Troy Calhoun came back to the Air Force Academy in 2007 with a hard act to follow in replacing Fisher DeBerry, the winningest head football coach in service-academy history.
But DeBerry didn't leave the cupboard bare, with veterans like quarterback Shaun Carney and playmaker Chad Hall still around, and Calhoun led the Falcons to 9-4 and a bowl game that first year. That set the program in place for five straight winning seasons and bowl appearances, the longest such streaks in AFA history.
Now, heading into his sixth season with a 41-24 record so far (24-15 in the Mountain West Conference), Calhoun and his staff in a real sense find themselves starting over with another tough act to follow — their own.
This actually feels more like 2008, after the class including Carney and Hall graduated, leaving Air Force inexperienced at key positions. That was the year two gifted freshmen emerged, quarterback Tim Jefferson and tailback Asher Clark, and they carried the offense through four productive years.
Now the Falcons are looking for the next Jefferson and Clark, with only a handful of experienced starters on the roster. Then, as preseason workouts began last week, Calhoun confirmed that five players were off the team for undisclosed reasons. They included some familiar names (linebacker Jamil Cooks, receiver Mikel Hunter and safety Anthony Wooding), players who were to have prominent roles this year.
So there's no danger of inflated expectations, which the Falcons dealt with last year against arguably the toughest schedule the school had ever faced. Even before those five players were announced as gone, this year's Falcons had been picked sixth in the Mountain West.
Any pessimist could look at Air Force's personnel, study the schedule, and see how this could become Calhoun's first losing season, 5-7 or even 4-8. All six road games loom as potential defeats: Michigan and Nevada-Las Vegas in September, Wyoming in October, then Army, San Diego State and Fresno State in November. Add to that the ominous home games against Navy, Nevada and Hawaii, and you begin to understand why the term "rebuilding" is being attached to many AFA preseason analyses.
Or we could look at it another way: Air Force always has preferred this kind of scenario. That "circle the wagons" mentality sets in, cohesion and leadership quickly develop, and the Falcons over-achieve. To strengthen the point, four positives convince this longtime AFA observer not to expect the worst:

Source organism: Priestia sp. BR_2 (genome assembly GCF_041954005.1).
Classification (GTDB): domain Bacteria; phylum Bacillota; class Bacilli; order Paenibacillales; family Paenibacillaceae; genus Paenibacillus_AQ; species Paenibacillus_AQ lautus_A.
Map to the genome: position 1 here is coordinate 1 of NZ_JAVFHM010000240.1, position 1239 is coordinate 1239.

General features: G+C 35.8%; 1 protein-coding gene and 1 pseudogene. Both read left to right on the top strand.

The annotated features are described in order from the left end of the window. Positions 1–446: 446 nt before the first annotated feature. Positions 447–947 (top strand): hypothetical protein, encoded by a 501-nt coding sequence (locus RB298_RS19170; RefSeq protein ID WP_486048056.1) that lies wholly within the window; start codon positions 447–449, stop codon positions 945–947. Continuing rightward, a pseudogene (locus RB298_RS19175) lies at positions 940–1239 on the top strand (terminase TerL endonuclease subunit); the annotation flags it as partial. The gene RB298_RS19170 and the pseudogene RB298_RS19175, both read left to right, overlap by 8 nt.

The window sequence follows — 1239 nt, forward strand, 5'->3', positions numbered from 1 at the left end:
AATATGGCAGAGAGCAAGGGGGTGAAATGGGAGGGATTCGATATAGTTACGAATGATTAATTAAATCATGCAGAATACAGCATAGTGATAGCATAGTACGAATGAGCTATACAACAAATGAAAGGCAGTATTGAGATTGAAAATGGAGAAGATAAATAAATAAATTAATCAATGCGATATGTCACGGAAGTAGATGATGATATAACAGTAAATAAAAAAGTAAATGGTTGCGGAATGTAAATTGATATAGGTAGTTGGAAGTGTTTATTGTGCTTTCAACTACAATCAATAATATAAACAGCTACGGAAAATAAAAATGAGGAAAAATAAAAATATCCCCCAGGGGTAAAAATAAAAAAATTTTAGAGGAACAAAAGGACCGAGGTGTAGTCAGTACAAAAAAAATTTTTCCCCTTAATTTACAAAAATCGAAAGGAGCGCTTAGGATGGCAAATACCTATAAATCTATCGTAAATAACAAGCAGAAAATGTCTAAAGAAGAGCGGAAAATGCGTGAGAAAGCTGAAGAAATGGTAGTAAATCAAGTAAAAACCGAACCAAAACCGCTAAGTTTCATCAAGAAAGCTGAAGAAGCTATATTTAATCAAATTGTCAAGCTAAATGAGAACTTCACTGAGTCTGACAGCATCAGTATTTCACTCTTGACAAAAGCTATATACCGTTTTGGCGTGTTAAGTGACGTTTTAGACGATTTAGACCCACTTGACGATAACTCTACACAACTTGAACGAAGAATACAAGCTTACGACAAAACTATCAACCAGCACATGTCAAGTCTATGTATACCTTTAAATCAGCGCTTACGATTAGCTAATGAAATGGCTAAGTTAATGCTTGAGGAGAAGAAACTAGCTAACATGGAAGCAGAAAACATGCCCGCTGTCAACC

• Offensive line. Through the years, when the Falcons have had good lines, that often has been just as important as the so-called skilled positions. So it is now, with two returning starters and several others who have played extensively while waiting their turns to start. Tackle to tackle, the starters now are all seniors and juniors.
• Senior quarterback. Almost without fail, Air Force has had winning seasons with seniors running the offense, especially when they've already had ample playing time. Connor Dietz stepped in several times as Jefferson's backup and has plenty of experience with developing game plans and reacting to defenses.
• Kicking game. This looks like a year when field goals could decide several games, and the Falcons have a dependable kicker in senior Parker Herrington, who already has earned preseason all-conference mention.
• Linebackers. On a defense that has to replace many big-play leaders, Air Force will be younger than usual up front and in the secondary, with sophomores dotting the depth chart. But at linebacker, the Falcons have stability with seniors like Alex Means and Stephan Atrice at the outside spots, and three more sharing the inside roles: Austin Niklas, Josh Kusan and James Chambers.
With those factors weighing in their favor, the Falcons should have a better starting point than the naysayers realize. They'll still need some luck, and younger players must blossom quickly at running back, wide receiver and defensive back. But that's happened before.
Let's remember something else: This team is accustomed to winning, not losing. That 7-6 record last year was very disappointing to the players and coaching staff. To them, "rebuilding" is not part of Air Force's vocabulary.
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